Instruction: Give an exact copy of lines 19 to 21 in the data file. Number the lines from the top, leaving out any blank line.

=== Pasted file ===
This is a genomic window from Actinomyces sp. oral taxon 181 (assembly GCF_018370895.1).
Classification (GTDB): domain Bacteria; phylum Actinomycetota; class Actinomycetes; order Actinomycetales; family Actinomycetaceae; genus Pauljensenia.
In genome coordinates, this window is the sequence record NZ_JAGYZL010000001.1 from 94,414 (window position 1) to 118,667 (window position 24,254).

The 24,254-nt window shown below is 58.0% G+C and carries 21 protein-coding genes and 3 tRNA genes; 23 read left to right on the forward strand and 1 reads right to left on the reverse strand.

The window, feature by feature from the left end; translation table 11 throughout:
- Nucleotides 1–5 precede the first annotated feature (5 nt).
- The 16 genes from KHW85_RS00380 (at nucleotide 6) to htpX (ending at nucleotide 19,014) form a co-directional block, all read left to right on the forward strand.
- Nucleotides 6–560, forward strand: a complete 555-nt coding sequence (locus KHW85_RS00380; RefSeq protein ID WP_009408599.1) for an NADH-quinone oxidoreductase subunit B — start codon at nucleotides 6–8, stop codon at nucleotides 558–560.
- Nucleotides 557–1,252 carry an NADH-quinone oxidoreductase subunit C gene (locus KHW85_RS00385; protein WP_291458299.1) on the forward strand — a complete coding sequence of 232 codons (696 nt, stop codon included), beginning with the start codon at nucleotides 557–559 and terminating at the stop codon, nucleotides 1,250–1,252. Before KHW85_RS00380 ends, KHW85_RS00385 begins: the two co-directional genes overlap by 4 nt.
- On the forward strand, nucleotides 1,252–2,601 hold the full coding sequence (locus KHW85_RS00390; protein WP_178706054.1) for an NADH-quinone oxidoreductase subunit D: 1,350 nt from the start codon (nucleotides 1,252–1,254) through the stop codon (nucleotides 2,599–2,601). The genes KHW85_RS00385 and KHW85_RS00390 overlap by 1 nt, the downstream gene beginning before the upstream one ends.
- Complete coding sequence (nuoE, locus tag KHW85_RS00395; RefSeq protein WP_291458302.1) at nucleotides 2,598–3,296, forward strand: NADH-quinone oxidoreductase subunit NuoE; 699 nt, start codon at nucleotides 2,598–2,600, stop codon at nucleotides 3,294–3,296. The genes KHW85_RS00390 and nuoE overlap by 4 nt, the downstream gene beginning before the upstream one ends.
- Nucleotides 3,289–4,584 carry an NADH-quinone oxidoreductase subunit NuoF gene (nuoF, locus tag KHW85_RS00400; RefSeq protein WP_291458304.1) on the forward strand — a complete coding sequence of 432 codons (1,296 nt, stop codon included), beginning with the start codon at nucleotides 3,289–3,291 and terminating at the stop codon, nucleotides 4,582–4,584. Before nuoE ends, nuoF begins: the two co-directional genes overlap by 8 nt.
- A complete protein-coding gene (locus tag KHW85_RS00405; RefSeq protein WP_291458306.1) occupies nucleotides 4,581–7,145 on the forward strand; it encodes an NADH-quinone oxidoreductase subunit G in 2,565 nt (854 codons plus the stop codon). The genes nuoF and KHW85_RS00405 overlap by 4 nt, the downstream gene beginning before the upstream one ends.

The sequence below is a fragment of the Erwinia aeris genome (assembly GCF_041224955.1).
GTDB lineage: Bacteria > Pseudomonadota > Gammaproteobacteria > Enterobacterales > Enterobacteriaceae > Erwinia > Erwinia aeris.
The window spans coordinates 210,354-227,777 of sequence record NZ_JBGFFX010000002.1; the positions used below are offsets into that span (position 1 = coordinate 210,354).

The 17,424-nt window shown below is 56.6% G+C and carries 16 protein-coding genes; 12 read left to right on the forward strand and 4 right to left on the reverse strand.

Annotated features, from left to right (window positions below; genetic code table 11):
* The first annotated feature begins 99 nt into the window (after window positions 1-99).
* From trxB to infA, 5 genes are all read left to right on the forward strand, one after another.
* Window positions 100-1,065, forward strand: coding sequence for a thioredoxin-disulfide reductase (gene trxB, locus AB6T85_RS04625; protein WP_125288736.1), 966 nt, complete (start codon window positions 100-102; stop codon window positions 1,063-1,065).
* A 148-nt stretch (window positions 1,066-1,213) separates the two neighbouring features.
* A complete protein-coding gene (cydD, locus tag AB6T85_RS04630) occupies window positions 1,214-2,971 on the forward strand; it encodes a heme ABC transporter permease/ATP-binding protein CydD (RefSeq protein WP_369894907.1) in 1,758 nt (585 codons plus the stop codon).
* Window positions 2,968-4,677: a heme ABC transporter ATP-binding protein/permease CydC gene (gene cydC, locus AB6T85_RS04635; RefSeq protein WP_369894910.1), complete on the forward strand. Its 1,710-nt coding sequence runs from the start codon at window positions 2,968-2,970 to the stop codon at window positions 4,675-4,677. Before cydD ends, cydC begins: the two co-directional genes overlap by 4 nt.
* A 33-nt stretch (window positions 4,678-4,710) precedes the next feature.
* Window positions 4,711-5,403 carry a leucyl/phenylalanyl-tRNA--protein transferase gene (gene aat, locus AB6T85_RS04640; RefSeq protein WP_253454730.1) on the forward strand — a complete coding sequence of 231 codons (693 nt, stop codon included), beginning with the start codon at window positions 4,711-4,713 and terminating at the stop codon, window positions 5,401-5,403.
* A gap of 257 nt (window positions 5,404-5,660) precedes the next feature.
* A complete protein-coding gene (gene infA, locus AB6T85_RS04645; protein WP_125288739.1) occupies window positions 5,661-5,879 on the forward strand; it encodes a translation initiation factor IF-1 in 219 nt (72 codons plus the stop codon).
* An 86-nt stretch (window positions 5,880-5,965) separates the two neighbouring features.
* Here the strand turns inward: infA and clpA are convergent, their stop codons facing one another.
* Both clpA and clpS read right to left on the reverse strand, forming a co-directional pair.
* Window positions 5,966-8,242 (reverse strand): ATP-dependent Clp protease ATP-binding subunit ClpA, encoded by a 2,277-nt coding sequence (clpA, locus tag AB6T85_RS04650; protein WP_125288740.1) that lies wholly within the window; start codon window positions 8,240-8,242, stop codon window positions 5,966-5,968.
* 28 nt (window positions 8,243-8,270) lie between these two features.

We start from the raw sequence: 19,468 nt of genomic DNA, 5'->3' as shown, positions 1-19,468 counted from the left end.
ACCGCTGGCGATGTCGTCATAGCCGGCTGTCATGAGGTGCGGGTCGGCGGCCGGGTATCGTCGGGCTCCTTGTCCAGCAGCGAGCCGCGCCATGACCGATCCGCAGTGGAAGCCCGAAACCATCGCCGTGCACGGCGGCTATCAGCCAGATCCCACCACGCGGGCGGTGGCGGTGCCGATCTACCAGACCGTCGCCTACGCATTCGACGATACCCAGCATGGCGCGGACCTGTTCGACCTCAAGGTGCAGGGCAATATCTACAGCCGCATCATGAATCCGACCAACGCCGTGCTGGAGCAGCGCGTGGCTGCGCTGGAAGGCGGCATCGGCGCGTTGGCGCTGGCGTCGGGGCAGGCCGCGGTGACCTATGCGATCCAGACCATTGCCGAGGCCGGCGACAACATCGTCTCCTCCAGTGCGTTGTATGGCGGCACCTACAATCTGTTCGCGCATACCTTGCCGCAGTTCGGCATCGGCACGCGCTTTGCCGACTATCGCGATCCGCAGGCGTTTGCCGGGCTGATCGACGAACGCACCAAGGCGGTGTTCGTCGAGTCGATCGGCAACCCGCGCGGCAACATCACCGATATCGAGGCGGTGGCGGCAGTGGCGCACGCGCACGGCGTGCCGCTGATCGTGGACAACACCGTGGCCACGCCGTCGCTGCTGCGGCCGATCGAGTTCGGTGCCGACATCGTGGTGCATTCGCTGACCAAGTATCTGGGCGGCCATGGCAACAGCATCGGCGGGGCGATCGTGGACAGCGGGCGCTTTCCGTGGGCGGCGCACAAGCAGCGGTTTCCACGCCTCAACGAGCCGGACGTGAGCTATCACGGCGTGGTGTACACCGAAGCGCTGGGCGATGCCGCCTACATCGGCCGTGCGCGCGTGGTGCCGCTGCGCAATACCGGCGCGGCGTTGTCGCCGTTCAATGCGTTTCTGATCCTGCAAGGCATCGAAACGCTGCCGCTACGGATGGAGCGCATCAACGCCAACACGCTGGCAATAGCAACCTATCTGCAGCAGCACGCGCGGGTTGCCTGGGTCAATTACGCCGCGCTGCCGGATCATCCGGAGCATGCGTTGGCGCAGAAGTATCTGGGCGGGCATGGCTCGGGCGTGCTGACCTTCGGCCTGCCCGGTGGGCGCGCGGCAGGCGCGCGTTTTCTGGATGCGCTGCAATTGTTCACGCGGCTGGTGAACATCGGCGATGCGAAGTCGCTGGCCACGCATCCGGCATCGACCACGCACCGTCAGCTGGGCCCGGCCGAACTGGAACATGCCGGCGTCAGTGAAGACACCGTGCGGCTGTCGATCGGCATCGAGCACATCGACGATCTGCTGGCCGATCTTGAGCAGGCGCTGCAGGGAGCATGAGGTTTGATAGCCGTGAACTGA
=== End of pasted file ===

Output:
* The first annotated feature begins 99 nt into the window (after window positions 1-99).
* From trxB to infA, 5 genes are all read left to right on the forward strand, one after another.
* Window positions 100-1,065, forward strand: coding sequence for a thioredoxin-disulfide reductase (gene trxB, locus AB6T85_RS04625; protein WP_125288736.1), 966 nt, complete (start codon window positions 100-102; stop codon window positions 1,063-1,065).